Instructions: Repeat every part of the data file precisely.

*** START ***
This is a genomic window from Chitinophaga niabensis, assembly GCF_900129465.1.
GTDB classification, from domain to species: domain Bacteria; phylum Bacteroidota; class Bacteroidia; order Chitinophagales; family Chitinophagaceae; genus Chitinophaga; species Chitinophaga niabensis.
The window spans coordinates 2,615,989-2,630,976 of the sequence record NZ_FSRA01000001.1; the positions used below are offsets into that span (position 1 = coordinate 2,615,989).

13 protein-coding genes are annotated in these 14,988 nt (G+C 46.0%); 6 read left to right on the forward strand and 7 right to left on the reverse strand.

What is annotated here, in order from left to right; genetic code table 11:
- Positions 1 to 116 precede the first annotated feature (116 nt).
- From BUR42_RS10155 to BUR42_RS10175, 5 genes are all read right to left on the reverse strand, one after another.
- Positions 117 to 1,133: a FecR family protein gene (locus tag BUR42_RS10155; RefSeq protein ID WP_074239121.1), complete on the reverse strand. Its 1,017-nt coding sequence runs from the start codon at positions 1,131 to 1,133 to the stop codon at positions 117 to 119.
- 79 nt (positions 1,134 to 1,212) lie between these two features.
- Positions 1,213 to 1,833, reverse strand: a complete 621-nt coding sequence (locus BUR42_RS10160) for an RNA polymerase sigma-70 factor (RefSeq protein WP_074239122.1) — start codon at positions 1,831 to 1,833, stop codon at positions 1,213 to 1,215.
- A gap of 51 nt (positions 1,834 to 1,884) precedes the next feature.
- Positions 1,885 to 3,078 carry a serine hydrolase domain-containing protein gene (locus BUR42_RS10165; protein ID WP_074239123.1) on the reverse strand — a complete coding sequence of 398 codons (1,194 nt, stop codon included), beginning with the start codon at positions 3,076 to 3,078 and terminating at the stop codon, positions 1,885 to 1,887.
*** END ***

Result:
This is a genomic window from Chitinophaga niabensis, assembly GCF_900129465.1.
GTDB classification, from domain to species: domain Bacteria; phylum Bacteroidota; class Bacteroidia; order Chitinophagales; family Chitinophagaceae; genus Chitinophaga; species Chitinophaga niabensis.
The window spans coordinates 2,615,989-2,630,976 of the sequence record NZ_FSRA01000001.1; the positions used below are offsets into that span (position 1 = coordinate 2,615,989).

13 protein-coding genes are annotated in these 14,988 nt (G+C 46.0%); 6 read left to right on the forward strand and 7 right to left on the reverse strand.

What is annotated here, in order from left to right; genetic code table 11:
- Positions 1 to 116 precede the first annotated feature (116 nt).
- From BUR42_RS10155 to BUR42_RS10175, 5 genes are all read right to left on the reverse strand, one after another.
- Positions 117 to 1,133: a FecR family protein gene (locus tag BUR42_RS10155; RefSeq protein ID WP_074239121.1), complete on the reverse strand. Its 1,017-nt coding sequence runs from the start codon at positions 1,131 to 1,133 to the stop codon at positions 117 to 119.
- 79 nt (positions 1,134 to 1,212) lie between these two features.
- Positions 1,213 to 1,833, reverse strand: a complete 621-nt coding sequence (locus BUR42_RS10160) for an RNA polymerase sigma-70 factor (RefSeq protein WP_074239122.1) — start codon at positions 1,831 to 1,833, stop codon at positions 1,213 to 1,215.
- A gap of 51 nt (positions 1,834 to 1,884) precedes the next feature.
- Positions 1,885 to 3,078 carry a serine hydrolase domain-containing protein gene (locus BUR42_RS10165; protein ID WP_074239123.1) on the reverse strand — a complete coding sequence of 398 codons (1,194 nt, stop codon included), beginning with the start codon at positions 3,076 to 3,078 and terminating at the stop codon, positions 1,885 to 1,887.